Programming a new perspective
November 30, 2010
When Lecturer Matthew Tennyson first expressed an interest in computer science as a high school student his teachers discouraged him, pointing to a number of negative stereotypes associated with the discipline. Shunning the naysayers, Tennyson is now a faculty member in Bradley’s Department of Computer Science and is leading an outreach effort to give area high school students opportunities he never had.
“I want them to be excited about what computer science really is, not just playing video games,” said Tennyson. “How does a computer work? How do you design the video game?”
As part of an early observance of Computer Science Education Week, Tennyson has invited students from three high schools to work side-by-side with Bradley students and faculty and Professor Michael Kölling, an internationally renowned computer science educator and programmer from the University of Kent. Like Tennyson, Kölling recognizes the importance of showing students and educators alike that computer science is a social, creative, and intellectually stimulating field.
“In the last 10 years, we’ve seen a radical drop in enrollment in computer science programs all over the world,” said Kölling, who has written software and several textbooks for beginning programmers. “Part of the reason is that computer science has an image problem. If we want to make a change, we have to get to them while they’re young.”
Freshman Ethan Hill, who helped run the workshops, can identify with high school students who haven’t learned what an education in computer science can offer.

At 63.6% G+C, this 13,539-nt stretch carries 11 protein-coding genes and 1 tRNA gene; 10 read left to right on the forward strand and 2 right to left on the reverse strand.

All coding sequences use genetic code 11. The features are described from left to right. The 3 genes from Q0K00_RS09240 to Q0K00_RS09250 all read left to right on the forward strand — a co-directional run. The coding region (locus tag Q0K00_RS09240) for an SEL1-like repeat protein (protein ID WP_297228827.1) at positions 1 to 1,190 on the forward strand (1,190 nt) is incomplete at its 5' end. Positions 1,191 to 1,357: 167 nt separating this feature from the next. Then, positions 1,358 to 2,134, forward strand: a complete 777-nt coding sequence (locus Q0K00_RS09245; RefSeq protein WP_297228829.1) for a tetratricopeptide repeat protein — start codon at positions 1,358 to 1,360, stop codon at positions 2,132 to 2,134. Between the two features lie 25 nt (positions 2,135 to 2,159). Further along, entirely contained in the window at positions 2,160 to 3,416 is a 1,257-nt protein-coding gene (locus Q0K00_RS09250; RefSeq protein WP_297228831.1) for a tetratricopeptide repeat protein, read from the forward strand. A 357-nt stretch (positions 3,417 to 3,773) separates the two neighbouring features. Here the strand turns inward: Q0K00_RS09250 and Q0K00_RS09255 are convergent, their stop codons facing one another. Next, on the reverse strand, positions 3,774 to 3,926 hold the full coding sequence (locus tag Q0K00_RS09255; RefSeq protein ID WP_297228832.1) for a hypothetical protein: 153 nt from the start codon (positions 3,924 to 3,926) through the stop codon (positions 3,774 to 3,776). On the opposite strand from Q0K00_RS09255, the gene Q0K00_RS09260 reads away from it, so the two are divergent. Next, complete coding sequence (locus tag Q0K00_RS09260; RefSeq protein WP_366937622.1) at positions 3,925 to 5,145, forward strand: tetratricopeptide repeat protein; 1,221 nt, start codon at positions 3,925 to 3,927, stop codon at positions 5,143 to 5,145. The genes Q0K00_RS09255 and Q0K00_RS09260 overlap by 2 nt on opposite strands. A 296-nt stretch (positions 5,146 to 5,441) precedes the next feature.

“We help them explore an opportunity and find out whether they have interests in this area and show them that there are very practical applications and many different things they themselves can do,” Hill said.
Eureka High School computer programming teacher Bill Glass enrolled his students in the workshops at the encouragement of one of his former students who now studies computer science at Bradley. Glass said it’s a matter of resources, not necessarily a lack of interest, which keeps many small schools from offering more extensive computer science curricula. For schools with limited programs, Bradley’s workshops can be the determining factor in whether students stay interested in computer science.
“These workshops are going to help them make a decision about whether this is something they can handle or want to do,” said Glass. “They’re getting their feet wet.”
An apt follow-up to the workshops is planned for this Saturday: a video gaming competition that will give the high school students a chance to go controller-to-controller against their new Bradley friends. Armed with a deeper knowledge of how programs are created, the students will see it as anything but “just a game.”